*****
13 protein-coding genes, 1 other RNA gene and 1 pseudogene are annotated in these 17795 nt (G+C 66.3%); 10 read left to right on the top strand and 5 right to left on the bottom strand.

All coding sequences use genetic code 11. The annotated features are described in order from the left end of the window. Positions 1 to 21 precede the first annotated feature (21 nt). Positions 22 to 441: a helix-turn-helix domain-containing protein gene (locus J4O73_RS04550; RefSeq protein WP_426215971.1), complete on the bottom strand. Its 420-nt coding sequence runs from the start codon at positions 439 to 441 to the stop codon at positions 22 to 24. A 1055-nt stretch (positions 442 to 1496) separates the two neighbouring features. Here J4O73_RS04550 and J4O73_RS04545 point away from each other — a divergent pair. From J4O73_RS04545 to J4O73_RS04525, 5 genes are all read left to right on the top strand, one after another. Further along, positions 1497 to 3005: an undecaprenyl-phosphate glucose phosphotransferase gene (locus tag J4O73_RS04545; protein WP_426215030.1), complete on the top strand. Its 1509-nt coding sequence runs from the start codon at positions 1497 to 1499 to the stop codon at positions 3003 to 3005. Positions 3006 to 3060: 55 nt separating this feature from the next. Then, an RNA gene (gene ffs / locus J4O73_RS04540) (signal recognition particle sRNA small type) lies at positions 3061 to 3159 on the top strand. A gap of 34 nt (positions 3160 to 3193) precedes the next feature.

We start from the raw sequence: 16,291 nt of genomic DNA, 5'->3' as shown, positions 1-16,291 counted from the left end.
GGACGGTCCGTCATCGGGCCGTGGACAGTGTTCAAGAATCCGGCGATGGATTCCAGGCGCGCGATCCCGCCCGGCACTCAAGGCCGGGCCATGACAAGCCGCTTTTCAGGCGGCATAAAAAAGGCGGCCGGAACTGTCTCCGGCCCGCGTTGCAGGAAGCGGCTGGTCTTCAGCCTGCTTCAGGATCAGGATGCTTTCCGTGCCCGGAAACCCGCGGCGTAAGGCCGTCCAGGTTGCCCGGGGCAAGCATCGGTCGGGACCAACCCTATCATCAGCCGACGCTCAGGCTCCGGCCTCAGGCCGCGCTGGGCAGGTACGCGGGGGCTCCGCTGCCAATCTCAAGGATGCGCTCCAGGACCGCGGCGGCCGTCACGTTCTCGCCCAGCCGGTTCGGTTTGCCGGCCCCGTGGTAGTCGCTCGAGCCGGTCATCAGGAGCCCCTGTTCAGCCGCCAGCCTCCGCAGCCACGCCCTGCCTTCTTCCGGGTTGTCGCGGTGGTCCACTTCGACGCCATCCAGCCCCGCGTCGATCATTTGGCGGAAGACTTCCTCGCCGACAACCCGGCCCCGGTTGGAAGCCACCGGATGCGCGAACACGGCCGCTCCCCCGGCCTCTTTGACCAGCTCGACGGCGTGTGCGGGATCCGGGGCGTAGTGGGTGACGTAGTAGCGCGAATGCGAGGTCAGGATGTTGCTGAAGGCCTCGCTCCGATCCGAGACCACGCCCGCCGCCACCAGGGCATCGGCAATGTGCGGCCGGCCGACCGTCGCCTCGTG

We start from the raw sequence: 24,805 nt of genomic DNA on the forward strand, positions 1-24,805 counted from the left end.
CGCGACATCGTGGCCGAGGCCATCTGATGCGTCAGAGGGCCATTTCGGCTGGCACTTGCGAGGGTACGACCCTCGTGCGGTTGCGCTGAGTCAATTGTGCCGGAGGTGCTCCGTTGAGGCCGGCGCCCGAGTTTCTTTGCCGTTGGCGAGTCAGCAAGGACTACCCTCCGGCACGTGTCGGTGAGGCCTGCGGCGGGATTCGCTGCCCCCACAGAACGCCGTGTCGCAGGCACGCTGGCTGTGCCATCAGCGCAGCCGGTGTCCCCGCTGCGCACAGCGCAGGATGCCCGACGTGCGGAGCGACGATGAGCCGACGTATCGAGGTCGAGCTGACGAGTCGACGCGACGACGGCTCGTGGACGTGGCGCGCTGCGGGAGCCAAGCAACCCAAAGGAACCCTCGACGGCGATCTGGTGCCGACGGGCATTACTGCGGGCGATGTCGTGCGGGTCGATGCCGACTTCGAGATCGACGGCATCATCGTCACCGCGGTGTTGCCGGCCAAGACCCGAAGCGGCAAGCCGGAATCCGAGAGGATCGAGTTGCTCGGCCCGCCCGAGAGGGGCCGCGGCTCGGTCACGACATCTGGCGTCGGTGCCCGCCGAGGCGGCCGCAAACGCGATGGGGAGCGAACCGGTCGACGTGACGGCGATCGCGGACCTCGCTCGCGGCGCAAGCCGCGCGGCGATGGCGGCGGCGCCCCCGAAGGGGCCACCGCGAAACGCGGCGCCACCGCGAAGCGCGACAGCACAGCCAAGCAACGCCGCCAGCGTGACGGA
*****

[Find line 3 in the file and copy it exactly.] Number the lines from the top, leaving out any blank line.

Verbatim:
We start from the raw sequence: 16,291 nt of genomic DNA, 5'->3' as shown, positions 1-16,291 counted from the left end.